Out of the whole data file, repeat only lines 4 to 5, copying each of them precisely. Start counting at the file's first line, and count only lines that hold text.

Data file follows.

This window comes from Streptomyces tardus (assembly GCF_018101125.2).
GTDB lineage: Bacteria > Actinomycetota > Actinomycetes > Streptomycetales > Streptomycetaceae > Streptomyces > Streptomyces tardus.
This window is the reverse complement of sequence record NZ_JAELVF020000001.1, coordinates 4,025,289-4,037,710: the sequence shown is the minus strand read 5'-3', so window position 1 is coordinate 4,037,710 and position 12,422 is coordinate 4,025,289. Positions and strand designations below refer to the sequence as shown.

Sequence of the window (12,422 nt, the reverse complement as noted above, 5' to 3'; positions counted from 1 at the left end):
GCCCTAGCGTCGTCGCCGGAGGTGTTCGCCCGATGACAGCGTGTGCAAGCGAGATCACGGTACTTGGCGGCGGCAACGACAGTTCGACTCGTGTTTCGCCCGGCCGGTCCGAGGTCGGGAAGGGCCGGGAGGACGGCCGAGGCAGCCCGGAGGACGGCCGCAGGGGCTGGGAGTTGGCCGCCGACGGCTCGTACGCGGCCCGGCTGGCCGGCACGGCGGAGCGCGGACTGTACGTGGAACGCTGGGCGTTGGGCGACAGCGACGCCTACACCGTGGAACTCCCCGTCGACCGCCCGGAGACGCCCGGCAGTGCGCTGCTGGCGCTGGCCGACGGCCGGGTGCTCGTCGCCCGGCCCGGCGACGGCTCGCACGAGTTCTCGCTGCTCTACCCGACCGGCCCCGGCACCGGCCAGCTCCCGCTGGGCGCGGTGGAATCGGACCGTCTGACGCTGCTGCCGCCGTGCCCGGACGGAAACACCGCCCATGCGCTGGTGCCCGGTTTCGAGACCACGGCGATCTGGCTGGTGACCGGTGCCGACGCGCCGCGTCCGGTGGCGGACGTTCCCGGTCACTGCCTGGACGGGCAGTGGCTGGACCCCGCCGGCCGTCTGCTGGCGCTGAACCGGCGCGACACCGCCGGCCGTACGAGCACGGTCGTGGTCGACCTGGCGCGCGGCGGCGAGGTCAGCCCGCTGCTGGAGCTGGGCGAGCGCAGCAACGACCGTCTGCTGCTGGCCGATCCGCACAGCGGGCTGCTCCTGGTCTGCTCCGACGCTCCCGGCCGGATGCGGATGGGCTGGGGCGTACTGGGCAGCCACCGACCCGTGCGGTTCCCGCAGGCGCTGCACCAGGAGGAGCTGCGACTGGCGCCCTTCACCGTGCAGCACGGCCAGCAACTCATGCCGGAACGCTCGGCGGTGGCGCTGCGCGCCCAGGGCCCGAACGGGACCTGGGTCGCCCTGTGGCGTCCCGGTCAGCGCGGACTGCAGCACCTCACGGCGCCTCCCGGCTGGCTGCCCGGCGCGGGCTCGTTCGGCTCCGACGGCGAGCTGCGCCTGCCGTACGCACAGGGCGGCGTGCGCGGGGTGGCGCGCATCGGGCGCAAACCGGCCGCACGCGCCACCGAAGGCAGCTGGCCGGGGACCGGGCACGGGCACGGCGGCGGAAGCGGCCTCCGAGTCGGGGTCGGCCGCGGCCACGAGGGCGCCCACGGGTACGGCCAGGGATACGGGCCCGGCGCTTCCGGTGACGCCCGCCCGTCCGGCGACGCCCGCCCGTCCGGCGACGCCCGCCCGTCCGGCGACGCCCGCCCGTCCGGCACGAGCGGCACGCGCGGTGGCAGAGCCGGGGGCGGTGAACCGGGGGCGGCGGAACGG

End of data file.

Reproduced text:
Sequence of the window (12,422 nt, the reverse complement as noted above, 5' to 3'; positions counted from 1 at the left end):
GCCCTAGCGTCGTCGCCGGAGGTGTTCGCCCGATGACAGCGTGTGCAAGCGAGATCACGGTACTTGGCGGCGGCAACGACAGTTCGACTCGTGTTTCGCCCGGCCGGTCCGAGGTCGGGAAGGGCCGGGAGGACGGCCGAGGCAGCCCGGAGGACGGCCGCAGGGGCTGGGAGTTGGCCGCCGACGGCTCGTACGCGGCCCGGCTGGCCGGCACGGCGGAGCGCGGACTGTACGTGGAACGCTGGGCGTTGGGCGACAGCGACGCCTACACCGTGGAACTCCCCGTCGACCGCCCGGAGACGCCCGGCAGTGCGCTGCTGGCGCTGGCCGACGGCCGGGTGCTCGTCGCCCGGCCCGGCGACGGCTCGCACGAGTTCTCGCTGCTCTACCCGACCGGCCCCGGCACCGGCCAGCTCCCGCTGGGCGCGGTGGAATCGGACCGTCTGACGCTGCTGCCGCCGTGCCCGGACGGAAACACCGCCCATGCGCTGGTGCCCGGTTTCGAGACCACGGCGATCTGGCTGGTGACCGGTGCCGACGCGCCGCGTCCGGTGGCGGACGTTCCCGGTCACTGCCTGGACGGGCAGTGGCTGGACCCCGCCGGCCGTCTGCTGGCGCTGAACCGGCGCGACACCGCCGGCCGTACGAGCACGGTCGTGGTCGACCTGGCGCGCGGCGGCGAGGTCAGCCCGCTGCTGGAGCTGGGCGAGCGCAGCAACGACCGTCTGCTGCTGGCCGATCCGCACAGCGGGCTGCTCCTGGTCTGCTCCGACGCTCCCGGCCGGATGCGGATGGGCTGGGGCGTACTGGGCAGCCACCGACCCGTGCGGTTCCCGCAGGCGCTGCACCAGGAGGAGCTGCGACTGGCGCCCTTCACCGTGCAGCACGGCCAGCAACTCATGCCGGAACGCTCGGCGGTGGCGCTGCGCGCCCAGGGCCCGAACGGGACCTGGGTCGCCCTGTGGCGTCCCGGTCAGCGCGGACTGCAGCACCTCACGGCGCCTCCCGGCTGGCTGCCCGGCGCGGGCTCGTTCGGCTCCGACGGCGAGCTGCGCCTGCCGTACGCACAGGGCGGCGTGCGCGGGGTGGCGCGCATCGGGCGCAAACCGGCCGCACGCGCCACCGAAGGCAGCTGGCCGGGGACCGGGCACGGGCACGGCGGCGGAAGCGGCCTCCGAGTCGGGGTCGGCCGCGGCCACGAGGGCGCCCACGGGTACGGCCAGGGATACGGGCCCGGCGCTTCCGGTGACGCCCGCCCGTCCGGCGACGCCCGCCCGTCCGGCGACGCCCGCCCGTCCGGCGACGCCCGCCCGTCCGGCACGAGCGGCACGCGCGGTGGCAGAGCCGGGGGCGGTGAACCGGGGGCGGCGGAACGG